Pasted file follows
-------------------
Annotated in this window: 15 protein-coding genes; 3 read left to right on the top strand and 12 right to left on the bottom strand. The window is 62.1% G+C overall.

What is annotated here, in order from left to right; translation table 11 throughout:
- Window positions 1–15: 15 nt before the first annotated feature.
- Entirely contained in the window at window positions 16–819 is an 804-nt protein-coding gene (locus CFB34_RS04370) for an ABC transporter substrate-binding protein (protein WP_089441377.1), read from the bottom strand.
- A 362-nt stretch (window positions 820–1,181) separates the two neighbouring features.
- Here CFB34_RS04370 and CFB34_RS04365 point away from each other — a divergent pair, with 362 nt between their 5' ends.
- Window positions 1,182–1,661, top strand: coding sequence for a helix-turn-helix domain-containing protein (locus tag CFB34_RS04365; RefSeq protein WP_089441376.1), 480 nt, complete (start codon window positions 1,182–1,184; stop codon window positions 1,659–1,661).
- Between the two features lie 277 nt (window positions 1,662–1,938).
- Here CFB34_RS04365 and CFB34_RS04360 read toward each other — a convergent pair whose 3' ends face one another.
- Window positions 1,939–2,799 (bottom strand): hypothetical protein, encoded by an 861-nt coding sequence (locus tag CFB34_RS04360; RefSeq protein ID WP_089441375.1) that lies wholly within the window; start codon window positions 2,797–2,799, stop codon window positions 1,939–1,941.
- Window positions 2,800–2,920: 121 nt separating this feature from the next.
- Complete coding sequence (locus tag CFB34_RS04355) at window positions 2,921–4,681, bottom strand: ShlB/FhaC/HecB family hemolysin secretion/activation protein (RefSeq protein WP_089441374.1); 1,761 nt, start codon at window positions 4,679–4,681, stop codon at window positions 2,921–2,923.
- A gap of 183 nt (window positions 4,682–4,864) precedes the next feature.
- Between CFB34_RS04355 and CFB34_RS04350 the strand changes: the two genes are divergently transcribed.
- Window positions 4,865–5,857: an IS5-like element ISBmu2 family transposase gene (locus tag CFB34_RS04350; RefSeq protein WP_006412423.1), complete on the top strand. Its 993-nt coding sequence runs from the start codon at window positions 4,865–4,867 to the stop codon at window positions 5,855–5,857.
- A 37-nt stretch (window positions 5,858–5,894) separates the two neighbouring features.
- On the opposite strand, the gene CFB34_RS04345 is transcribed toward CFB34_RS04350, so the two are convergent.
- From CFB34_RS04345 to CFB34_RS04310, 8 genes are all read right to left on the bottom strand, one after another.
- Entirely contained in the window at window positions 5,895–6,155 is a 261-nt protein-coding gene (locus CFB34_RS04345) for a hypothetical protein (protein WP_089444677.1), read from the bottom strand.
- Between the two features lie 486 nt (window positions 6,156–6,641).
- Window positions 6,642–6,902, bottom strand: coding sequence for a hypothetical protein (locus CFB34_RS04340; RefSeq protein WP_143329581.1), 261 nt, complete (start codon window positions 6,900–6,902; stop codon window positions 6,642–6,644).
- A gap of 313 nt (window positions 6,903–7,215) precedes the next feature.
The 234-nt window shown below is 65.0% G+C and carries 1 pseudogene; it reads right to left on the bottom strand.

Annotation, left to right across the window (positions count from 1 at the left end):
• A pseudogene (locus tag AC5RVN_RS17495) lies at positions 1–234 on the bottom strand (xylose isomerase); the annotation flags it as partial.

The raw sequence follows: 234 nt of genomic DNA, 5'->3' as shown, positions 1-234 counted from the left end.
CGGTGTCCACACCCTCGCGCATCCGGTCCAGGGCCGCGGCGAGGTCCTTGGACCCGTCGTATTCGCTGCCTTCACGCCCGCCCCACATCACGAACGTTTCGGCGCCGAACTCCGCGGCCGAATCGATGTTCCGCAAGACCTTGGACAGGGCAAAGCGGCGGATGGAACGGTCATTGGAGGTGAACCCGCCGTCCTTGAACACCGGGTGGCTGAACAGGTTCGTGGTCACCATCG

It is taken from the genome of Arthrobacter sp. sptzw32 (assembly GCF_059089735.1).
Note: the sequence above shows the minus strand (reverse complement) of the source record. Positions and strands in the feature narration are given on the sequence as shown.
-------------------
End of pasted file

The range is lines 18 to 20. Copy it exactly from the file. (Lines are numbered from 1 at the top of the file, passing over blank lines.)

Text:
- From CFB34_RS04345 to CFB34_RS04310, 8 genes are all read right to left on the bottom strand, one after another.
- Entirely contained in the window at window positions 5,895–6,155 is a 261-nt protein-coding gene (locus CFB34_RS04345) for a hypothetical protein (protein WP_089444677.1), read from the bottom strand.
- Between the two features lie 486 nt (window positions 6,156–6,641).